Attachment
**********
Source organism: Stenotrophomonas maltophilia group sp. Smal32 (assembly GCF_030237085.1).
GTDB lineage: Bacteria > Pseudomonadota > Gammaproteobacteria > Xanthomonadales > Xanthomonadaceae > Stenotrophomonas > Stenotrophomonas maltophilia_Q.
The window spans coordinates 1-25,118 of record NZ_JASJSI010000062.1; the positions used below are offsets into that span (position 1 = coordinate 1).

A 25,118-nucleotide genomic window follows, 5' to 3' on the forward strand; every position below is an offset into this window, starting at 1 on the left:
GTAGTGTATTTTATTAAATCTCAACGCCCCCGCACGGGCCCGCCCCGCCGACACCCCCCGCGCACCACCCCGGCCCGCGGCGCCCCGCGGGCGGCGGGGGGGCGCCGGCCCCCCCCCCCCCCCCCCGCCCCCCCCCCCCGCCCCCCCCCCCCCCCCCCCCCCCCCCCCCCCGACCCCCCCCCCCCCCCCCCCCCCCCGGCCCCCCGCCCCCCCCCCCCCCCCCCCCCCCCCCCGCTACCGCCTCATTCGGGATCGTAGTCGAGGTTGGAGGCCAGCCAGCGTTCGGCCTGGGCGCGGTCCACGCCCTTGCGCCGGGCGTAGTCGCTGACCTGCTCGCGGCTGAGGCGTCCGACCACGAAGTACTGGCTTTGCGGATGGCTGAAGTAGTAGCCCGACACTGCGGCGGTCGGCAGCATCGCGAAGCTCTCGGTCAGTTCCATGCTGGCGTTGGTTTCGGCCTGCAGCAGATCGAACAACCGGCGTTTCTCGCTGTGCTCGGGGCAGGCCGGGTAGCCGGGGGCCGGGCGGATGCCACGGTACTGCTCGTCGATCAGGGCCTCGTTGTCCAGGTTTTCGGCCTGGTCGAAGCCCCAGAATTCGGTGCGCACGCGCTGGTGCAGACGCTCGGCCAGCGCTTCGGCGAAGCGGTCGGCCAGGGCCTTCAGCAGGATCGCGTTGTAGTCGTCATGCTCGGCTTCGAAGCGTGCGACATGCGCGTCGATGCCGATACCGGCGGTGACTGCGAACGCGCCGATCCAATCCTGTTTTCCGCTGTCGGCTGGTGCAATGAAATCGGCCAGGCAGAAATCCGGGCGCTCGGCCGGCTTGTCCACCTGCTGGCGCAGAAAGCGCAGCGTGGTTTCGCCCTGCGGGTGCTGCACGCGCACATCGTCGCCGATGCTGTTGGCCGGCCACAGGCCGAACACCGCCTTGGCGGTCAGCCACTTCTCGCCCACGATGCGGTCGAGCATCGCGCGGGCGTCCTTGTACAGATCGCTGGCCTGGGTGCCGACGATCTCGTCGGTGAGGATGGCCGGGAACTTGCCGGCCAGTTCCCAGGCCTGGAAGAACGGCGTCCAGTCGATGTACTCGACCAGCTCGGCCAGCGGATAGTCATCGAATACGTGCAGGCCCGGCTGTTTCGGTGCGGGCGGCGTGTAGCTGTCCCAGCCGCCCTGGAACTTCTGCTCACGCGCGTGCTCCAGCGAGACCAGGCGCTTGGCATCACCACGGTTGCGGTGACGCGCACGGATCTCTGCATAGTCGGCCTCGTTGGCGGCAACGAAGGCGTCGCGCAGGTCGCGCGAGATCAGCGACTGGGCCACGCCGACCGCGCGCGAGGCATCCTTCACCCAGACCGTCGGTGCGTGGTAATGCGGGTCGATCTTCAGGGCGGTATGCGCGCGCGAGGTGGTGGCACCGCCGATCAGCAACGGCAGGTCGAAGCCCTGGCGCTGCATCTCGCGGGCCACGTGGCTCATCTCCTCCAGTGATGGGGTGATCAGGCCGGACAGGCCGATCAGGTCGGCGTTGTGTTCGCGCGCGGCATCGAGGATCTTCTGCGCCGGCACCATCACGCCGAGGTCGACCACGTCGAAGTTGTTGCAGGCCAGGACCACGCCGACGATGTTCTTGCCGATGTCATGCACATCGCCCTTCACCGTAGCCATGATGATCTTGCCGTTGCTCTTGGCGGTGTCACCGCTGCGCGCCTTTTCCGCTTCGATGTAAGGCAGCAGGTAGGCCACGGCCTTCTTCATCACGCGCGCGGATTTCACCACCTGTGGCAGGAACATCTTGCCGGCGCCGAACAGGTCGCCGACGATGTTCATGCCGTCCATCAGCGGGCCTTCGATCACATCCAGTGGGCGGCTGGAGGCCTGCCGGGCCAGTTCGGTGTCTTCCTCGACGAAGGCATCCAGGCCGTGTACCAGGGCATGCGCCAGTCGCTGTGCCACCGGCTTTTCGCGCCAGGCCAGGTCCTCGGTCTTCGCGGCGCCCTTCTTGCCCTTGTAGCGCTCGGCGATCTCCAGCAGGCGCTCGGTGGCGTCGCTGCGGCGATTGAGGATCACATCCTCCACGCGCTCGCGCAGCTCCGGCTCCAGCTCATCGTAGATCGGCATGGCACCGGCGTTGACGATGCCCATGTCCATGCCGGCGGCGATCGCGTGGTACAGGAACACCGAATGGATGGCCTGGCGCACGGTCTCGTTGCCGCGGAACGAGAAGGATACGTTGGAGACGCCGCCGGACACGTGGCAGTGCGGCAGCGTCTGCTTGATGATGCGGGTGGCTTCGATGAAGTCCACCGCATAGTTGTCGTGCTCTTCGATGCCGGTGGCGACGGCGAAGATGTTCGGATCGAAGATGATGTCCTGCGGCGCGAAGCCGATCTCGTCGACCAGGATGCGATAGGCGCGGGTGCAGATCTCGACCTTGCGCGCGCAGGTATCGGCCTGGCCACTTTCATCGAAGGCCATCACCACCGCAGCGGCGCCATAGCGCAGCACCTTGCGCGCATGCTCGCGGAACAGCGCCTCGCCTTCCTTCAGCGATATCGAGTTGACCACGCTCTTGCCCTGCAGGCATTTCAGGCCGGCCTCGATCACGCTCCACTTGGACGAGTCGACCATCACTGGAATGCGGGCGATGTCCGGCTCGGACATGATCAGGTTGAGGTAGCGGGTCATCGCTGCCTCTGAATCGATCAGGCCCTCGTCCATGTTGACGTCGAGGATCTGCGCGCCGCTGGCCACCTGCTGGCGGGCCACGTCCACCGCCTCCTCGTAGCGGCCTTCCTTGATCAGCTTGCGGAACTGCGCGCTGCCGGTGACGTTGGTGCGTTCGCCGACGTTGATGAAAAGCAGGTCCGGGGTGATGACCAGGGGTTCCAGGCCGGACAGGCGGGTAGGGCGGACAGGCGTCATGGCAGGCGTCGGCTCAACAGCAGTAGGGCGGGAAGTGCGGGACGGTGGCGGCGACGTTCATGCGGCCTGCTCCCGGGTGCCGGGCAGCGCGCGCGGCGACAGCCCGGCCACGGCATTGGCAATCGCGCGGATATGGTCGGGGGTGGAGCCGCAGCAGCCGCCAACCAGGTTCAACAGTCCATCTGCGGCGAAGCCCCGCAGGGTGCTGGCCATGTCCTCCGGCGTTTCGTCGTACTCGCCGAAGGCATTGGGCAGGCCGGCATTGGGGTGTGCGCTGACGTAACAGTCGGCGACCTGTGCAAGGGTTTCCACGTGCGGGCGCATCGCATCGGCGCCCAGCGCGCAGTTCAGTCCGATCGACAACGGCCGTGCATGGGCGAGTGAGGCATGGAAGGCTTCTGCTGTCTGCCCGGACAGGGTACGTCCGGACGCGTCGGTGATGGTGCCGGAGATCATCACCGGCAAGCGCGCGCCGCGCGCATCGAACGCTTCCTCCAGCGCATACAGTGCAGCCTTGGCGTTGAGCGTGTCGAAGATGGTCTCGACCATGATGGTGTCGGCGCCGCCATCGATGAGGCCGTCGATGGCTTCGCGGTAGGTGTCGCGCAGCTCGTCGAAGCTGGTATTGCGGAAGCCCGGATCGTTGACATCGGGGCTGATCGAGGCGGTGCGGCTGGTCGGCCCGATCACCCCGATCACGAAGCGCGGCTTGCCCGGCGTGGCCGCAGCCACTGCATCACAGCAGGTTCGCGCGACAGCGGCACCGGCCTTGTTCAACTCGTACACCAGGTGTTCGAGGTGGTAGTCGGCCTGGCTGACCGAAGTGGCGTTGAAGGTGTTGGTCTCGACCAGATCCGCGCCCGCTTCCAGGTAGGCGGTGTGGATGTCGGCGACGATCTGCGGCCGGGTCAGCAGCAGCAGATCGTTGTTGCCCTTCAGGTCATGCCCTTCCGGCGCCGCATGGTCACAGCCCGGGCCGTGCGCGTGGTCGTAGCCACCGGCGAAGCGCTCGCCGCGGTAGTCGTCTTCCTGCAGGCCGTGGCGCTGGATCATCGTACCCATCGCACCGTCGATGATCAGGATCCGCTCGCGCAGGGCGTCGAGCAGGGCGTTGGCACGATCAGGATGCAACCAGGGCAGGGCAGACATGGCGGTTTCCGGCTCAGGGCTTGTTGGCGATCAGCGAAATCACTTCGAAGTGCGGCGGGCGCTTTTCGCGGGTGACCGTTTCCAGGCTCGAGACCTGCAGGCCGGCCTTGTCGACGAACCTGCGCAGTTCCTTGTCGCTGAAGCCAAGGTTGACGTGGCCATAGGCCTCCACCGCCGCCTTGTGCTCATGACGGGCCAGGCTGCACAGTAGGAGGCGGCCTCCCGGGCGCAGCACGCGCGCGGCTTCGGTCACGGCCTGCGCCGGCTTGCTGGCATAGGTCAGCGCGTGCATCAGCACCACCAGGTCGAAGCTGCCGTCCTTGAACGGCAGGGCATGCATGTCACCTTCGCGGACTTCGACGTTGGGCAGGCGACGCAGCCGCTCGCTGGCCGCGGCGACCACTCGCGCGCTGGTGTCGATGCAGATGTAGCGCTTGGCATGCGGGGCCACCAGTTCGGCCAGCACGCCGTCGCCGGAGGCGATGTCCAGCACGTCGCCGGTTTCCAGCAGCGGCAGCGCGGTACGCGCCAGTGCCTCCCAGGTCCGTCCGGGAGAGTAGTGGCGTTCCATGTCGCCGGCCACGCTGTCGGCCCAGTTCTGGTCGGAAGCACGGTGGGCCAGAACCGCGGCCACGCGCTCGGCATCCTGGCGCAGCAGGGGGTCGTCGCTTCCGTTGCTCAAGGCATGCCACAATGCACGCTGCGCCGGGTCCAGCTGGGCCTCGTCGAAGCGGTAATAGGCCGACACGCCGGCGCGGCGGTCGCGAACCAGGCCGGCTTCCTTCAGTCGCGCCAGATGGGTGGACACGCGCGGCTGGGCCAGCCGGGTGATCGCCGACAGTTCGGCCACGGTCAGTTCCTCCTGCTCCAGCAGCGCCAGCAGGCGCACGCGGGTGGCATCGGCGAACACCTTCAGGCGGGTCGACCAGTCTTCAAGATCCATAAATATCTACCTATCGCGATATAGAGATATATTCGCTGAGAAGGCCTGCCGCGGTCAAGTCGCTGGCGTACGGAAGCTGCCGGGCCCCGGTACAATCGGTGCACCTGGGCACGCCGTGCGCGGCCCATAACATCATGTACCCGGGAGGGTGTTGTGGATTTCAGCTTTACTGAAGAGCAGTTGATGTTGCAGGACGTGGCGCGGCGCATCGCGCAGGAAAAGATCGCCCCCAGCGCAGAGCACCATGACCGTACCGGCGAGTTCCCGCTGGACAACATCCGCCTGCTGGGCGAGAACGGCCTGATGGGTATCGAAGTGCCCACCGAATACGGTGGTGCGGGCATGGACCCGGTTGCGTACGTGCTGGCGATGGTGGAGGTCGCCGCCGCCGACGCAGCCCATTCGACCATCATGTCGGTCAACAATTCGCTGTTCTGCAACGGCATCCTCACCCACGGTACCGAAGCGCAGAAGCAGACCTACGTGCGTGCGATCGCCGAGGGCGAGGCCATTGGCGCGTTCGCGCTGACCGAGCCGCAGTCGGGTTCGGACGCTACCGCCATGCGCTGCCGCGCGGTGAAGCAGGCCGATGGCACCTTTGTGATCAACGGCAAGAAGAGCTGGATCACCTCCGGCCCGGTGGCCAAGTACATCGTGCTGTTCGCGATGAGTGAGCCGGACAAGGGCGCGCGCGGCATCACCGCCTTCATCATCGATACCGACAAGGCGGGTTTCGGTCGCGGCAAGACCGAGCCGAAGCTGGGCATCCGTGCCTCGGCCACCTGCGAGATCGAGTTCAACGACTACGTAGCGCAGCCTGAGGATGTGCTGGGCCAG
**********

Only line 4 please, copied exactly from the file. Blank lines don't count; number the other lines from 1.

A 25,118-nucleotide genomic window follows, 5' to 3' on the forward strand; every position below is an offset into this window, starting at 1 on the left: